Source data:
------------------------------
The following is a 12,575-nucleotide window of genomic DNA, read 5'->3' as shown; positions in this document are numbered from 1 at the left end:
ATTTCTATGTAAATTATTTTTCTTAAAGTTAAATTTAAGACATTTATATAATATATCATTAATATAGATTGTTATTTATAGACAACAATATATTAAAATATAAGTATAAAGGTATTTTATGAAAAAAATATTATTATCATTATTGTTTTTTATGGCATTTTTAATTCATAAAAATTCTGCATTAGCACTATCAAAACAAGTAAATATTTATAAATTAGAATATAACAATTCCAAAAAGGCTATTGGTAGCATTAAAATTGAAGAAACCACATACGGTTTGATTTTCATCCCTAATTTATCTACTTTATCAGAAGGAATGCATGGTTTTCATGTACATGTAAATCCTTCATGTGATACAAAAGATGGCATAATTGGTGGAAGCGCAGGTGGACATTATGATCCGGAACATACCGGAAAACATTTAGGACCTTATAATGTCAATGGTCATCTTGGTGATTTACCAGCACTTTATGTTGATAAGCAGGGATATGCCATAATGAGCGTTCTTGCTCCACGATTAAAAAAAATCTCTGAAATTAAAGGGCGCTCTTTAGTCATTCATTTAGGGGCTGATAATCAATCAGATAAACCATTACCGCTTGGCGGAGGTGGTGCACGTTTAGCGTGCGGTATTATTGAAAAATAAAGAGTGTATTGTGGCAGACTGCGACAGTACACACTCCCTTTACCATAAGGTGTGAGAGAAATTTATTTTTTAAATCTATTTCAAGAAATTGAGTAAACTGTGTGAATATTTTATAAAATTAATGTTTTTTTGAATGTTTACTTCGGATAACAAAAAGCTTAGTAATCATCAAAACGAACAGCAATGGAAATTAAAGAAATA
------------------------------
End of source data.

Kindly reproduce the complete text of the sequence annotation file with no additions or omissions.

The following is a 12,575-nucleotide window of genomic DNA, read 5'->3' as shown; positions in this document are numbered from 1 at the left end:
ATTTCTATGTAAATTATTTTTCTTAAAGTTAAATTTAAGACATTTATATAATATATCATTAATATAGATTGTTATTTATAGACAACAATATATTAAAATATAAGTATAAAGGTATTTTATGAAAAAAATATTATTATCATTATTGTTTTTTATGGCATTTTTAATTCATAAAAATTCTGCATTAGCACTATCAAAACAAGTAAATATTTATAAATTAGAATATAACAATTCCAAAAAGGCTATTGGTAGCATTAAAATTGAAGAAACCACATACGGTTTGATTTTCATCCCTAATTTATCTACTTTATCAGAAGGAATGCATGGTTTTCATGTACATGTAAATCCTTCATGTGATACAAAAGATGGCATAATTGGTGGAAGCGCAGGTGGACATTATGATCCGGAACATACCGGAAAACATTTAGGACCTTATAATGTCAATGGTCATCTTGGTGATTTACCAGCACTTTATGTTGATAAGCAGGGATATGCCATAATGAGCGTTCTTGCTCCACGATTAAAAAAAATCTCTGAAATTAAAGGGCGCTCTTTAGTCATTCATTTAGGGGCTGATAATCAATCAGATAAACCATTACCGCTTGGCGGAGGTGGTGCACGTTTAGCGTGCGGTATTATTGAAAAATAAAGAGTGTATTGTGGCAGACTGCGACAGTACACACTCCCTTTACCATAAGGTGTGAGAGAAATTTATTTTTTAAATCTATTTCAAGAAATTGAGTAAACTGTGTGAATATTTTATAAAATTAATGTTTTTTTGAATGTTTACTTCGGATAACAAAAAGCTTAGTAATCATCAAAACGAACAGCAATGGAAATTAAAGAAATA